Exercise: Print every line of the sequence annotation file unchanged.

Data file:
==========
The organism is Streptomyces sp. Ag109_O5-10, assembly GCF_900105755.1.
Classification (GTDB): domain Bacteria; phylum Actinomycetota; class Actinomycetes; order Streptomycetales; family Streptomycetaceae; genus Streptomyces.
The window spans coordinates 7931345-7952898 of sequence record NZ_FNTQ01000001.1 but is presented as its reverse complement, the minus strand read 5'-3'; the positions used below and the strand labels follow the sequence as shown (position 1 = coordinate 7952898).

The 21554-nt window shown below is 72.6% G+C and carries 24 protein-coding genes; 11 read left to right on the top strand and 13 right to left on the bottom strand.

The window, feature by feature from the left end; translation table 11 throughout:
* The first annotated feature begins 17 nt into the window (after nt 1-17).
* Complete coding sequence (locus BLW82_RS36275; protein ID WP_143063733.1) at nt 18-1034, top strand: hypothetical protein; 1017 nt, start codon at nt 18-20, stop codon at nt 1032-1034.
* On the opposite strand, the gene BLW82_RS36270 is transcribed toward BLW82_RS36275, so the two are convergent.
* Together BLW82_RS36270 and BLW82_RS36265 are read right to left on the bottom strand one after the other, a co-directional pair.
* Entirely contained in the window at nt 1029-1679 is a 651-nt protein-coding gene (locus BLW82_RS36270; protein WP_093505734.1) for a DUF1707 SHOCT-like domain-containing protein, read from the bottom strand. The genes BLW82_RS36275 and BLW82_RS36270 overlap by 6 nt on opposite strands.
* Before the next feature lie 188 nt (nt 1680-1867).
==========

The organism is Streptomyces sp. Ag109_O5-10, assembly GCF_900105755.1.
Classification (GTDB): domain Bacteria; phylum Actinomycetota; class Actinomycetes; order Streptomycetales; family Streptomycetaceae; genus Streptomyces.
The window spans coordinates 7931345-7952898 of sequence record NZ_FNTQ01000001.1 but is presented as its reverse complement, the minus strand read 5'-3'; the positions used below and the strand labels follow the sequence as shown (position 1 = coordinate 7952898).

The 21554-nt window shown below is 72.6% G+C and carries 24 protein-coding genes; 11 read left to right on the top strand and 13 right to left on the bottom strand.

The window, feature by feature from the left end; translation table 11 throughout:
* The first annotated feature begins 17 nt into the window (after nt 1-17).
* Complete coding sequence (locus BLW82_RS36275; protein ID WP_143063733.1) at nt 18-1034, top strand: hypothetical protein; 1017 nt, start codon at nt 18-20, stop codon at nt 1032-1034.
* On the opposite strand, the gene BLW82_RS36270 is transcribed toward BLW82_RS36275, so the two are convergent.
* Together BLW82_RS36270 and BLW82_RS36265 are read right to left on the bottom strand one after the other, a co-directional pair.
* Entirely contained in the window at nt 1029-1679 is a 651-nt protein-coding gene (locus BLW82_RS36270; protein WP_093505734.1) for a DUF1707 SHOCT-like domain-containing protein, read from the bottom strand. The genes BLW82_RS36275 and BLW82_RS36270 overlap by 6 nt on opposite strands.
* Before the next feature lie 188 nt (nt 1680-1867).